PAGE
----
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I am currently studying Algorithms, Fourth Edition by Sedgewick et al. On page 226, there is an analysis of the quick-union algorithm's find() method's worst case.

This is the algorithm:

  private int find(int p)
  { // Find component name.
      while (p != id[p]) p = id[p];
      return p;
  }

Suppose we have originally an array from 0 to N-1. Now I count N comparisons in total (inside the while) plus N-1 accesses (last comparison is false) to rewrite the value of p. This would give me 2N - 1 accesses to the array. The textbook however says there are 2N+1 accesses. What am I doing wrong? Thanks for your time.

Computational complexity is being measured by the number of accesses to the array that we use to model which site belongs to which component. Suppose we want to connect the site labeled 3 with the site labeled 1. In order to do that we just make sure id[3]=1. The find() method exists to give us the component to which an element belongs. If we now connect 1 to 4, then we just make id[1] = 4. Now find(3) will be 4, because 3 points to 1 which in turn points to 4.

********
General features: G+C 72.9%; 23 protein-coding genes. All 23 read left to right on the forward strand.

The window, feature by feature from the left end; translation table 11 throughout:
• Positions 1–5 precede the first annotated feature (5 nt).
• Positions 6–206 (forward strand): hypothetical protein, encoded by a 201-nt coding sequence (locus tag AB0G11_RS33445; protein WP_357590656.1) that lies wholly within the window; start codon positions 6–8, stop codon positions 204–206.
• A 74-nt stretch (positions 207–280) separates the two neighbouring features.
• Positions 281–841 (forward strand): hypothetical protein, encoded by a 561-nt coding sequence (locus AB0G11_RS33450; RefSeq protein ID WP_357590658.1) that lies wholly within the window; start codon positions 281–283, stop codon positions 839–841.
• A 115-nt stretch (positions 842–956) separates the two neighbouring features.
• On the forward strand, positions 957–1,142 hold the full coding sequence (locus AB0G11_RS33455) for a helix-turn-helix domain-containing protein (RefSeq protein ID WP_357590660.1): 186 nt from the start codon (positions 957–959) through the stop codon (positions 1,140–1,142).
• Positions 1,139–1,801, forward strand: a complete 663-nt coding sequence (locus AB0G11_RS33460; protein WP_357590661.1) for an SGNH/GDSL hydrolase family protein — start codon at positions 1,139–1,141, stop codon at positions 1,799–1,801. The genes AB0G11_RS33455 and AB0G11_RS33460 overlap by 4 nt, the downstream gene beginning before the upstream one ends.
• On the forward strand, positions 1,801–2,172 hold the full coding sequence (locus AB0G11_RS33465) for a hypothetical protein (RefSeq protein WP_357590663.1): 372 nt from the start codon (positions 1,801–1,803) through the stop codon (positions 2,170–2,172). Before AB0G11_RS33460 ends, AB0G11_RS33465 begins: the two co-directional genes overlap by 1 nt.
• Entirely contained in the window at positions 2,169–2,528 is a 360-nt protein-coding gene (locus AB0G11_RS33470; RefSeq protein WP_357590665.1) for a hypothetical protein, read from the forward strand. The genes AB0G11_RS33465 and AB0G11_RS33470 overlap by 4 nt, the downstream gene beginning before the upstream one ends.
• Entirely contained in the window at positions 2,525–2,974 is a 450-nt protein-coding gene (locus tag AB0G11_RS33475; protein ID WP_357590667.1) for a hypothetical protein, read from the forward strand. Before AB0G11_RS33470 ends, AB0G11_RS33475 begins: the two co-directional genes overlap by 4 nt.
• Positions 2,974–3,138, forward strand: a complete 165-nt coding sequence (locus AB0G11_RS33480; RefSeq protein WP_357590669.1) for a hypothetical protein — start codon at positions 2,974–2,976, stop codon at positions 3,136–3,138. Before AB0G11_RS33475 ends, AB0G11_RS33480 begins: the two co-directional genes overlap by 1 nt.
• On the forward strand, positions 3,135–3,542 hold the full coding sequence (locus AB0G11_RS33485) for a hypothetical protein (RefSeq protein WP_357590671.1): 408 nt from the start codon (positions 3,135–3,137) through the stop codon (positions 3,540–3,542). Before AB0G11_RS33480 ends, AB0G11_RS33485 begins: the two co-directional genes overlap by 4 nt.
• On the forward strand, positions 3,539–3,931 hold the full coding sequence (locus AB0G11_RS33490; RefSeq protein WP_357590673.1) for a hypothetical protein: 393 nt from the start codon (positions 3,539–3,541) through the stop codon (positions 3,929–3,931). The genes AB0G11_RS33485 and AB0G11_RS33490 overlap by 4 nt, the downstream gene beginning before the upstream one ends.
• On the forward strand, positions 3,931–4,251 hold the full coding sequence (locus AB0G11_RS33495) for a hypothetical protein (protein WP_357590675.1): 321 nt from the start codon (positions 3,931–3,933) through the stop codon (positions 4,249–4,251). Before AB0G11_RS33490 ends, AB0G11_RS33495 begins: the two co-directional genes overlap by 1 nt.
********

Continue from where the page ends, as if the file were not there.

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  • $\begingroup$ The question would be hard to answer unless you tell us what $N$ is. $\endgroup$ – Yuval Filmus May 29 at 7:01
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Yes, you are correct!

You have identified a typo in that book, Algorithms, the fourth edition by Robert Sedgewick and Kevin Wayne. Please check the errata for the first printing (March 2011) of the fourth edition.

p. 226

Printed: in the worst case, it needs 2 N + 1 array accesses
Fixed: in the worst case, it needs 2 N - 1 array accesses
Reported by Victoria Solomon, 15-Sep-11.

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